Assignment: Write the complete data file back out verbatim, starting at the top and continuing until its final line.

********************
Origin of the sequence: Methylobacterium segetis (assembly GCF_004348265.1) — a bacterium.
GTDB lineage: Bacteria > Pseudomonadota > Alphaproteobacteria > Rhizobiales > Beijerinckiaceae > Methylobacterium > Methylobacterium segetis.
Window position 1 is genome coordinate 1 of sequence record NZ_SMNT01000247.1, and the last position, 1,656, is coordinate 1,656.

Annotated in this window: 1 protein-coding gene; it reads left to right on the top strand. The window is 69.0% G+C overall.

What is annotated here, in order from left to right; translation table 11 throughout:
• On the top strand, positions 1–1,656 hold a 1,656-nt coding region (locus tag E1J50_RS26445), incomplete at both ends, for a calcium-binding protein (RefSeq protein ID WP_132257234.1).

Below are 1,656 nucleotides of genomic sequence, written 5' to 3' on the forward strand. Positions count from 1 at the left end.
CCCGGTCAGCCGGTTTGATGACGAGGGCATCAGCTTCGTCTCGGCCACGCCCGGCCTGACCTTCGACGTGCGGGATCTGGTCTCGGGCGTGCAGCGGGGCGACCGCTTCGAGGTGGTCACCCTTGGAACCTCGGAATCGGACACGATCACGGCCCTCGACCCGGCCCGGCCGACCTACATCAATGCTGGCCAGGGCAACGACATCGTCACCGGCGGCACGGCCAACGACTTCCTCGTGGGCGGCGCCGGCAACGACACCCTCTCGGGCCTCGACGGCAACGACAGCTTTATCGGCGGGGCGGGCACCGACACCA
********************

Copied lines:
Origin of the sequence: Methylobacterium segetis (assembly GCF_004348265.1) — a bacterium.
GTDB lineage: Bacteria > Pseudomonadota > Alphaproteobacteria > Rhizobiales > Beijerinckiaceae > Methylobacterium > Methylobacterium segetis.
Window position 1 is genome coordinate 1 of sequence record NZ_SMNT01000247.1, and the last position, 1,656, is coordinate 1,656.

Annotated in this window: 1 protein-coding gene; it reads left to right on the top strand. The window is 69.0% G+C overall.

What is annotated here, in order from left to right; translation table 11 throughout:
• On the top strand, positions 1–1,656 hold a 1,656-nt coding region (locus tag E1J50_RS26445), incomplete at both ends, for a calcium-binding protein (RefSeq protein ID WP_132257234.1).

Below are 1,656 nucleotides of genomic sequence, written 5' to 3' on the forward strand. Positions count from 1 at the left end.
CCCGGTCAGCCGGTTTGATGACGAGGGCATCAGCTTCGTCTCGGCCACGCCCGGCCTGACCTTCGACGTGCGGGATCTGGTCTCGGGCGTGCAGCGGGGCGACCGCTTCGAGGTGGTCACCCTTGGAACCTCGGAATCGGACACGATCACGGCCCTCGACCCGGCCCGGCCGACCTACATCAATGCTGGCCAGGGCAACGACATCGTCACCGGCGGCACGGCCAACGACTTCCTCGTGGGCGGCGCCGGCAACGACACCCTCTCGGGCCTCGACGGCAACGACAGCTTTATCGGCGGGGCGGGCACCGACACCA